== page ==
Bert Vallar


Robert Vallar learned the art of tattooing from his father. He apprenticed under Prince Vallar and became a master at the art. 

When his Father died in 1949 Bert was 29 years old and had been tattooing for around 15 years.

He had learned to execute each design with fantastic detail, and combined with hisnatural artistic ability, he perfected the single needle style of tattooing down to an exact science.

bert.jpg largerHe was a freehand tattooist who only worked with 3 colours: Black, Green and Red (other tattooers were boasting of 10 or more) and he could put a tattoo on really fast. He drew all his own flash and his designs stood out a mile as they were described as ‘sketch-like’ in their appearance. He is remembered by his contemporaries for his fine line work and shading.

Woolwich tattooist Jack Ringo remembers he was influenced by Bert’s work: 

“One time when I was in the Navy, in Glasgow for the weekend, we went to see Bert Vallar, down Argyle Street. I’d never seen water shading like that before.

When we went in, he was tattooing a rose on someone and it looked like a photograph. It was beautiful work. That turned my head around. I realised I had to get experimenting but I didn’t get very far, because I was old school. I liked heavy shading and bold colour. But it stuck in my mind. The next time I saw anything like that was with Ron Ackers”

Bert’s work is still evident today on thousands of men throughout Scotland.

Although time has taken its toll on these tattoos the quality of the work is still there for all to see.

Each design has to be admired for its detail alone and without actually seeing an example in the flesh, the reader will find it hard to see from photographs what all the fuss was about. Anyone who has tattooed will know that it’s a skilled artist that can tattoo ‘single needle’ and Bert had this down to an exact science.

Today many people mistakenly attribute tattoos done by Bert as done ‘by Prince Vallar’ but this is an honest mistake.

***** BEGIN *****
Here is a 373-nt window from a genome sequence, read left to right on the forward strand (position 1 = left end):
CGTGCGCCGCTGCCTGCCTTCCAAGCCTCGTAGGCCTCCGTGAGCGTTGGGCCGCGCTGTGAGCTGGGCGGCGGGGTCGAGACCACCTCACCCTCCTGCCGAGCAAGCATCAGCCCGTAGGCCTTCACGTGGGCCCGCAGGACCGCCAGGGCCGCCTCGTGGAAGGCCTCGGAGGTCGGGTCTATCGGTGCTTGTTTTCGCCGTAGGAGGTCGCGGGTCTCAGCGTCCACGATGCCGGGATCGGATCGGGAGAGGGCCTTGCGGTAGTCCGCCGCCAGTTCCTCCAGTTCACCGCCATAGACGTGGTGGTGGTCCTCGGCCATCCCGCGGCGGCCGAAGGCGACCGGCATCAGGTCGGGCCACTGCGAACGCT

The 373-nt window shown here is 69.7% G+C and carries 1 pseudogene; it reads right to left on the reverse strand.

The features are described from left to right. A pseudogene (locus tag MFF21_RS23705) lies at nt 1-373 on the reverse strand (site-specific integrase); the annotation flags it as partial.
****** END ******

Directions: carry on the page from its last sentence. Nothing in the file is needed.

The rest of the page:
Bert never removed his father’s name from the sign above the shop. It still read P. Vallar & Sons’ after his death in 1947 and remained that way up until 1965. Many customers visiting the parlour after 1947 were still under the impression that Prince was tattooing them. The reality was that it was now Bert that was actually doing their tattoos. Throughout his 30 years in Argyle Street Bert had earned a solid reputation as a great tattoo artist and a worthy successor to his father’s legacy.

Unfortunately he had grown tired of the profession and the sometimes rough clientele that patronised tattoo shops. Glasgow was a rough place to be in the 1940/50/60's and anyone who operated a tattoo shop during that period will tell you that wasn’t the easiest of jobs to be in at times. He later explained to me that he had only learned his father's trade because it was what was expected of the eldest Son in those days.

In the end, he had simply had enough and did not even wish to even reminisce about the old days at the tattoo parlour.

Steve Vallar

Steve Vallar had not followed the family into the tattoo business.

Instead he had trained as a Scientific Instrument Maker and was in charge of the photographic side of the business that operated from the tattoo parlour.

Steve's side of the business offered express photo developing, camera film, darkroom equipment, camera repairs and general photographic technical advice.
The business also offered engraving but it's not known if this was pantograph engraving or if Bert actually engraved freehand.
As the years passed the photography business evolved and around 1964 the tattooing business was slowly wound down. The shop was closed and demolished to make way for the proposed new Anderson Shopping Centre development. 
The Vallar brothers moved across the road to new premises in York Street but the tattooing side of the business was discontinued at the new premises.
In later years Bert and Steve went their seperate ways as their business interests took them in different directions.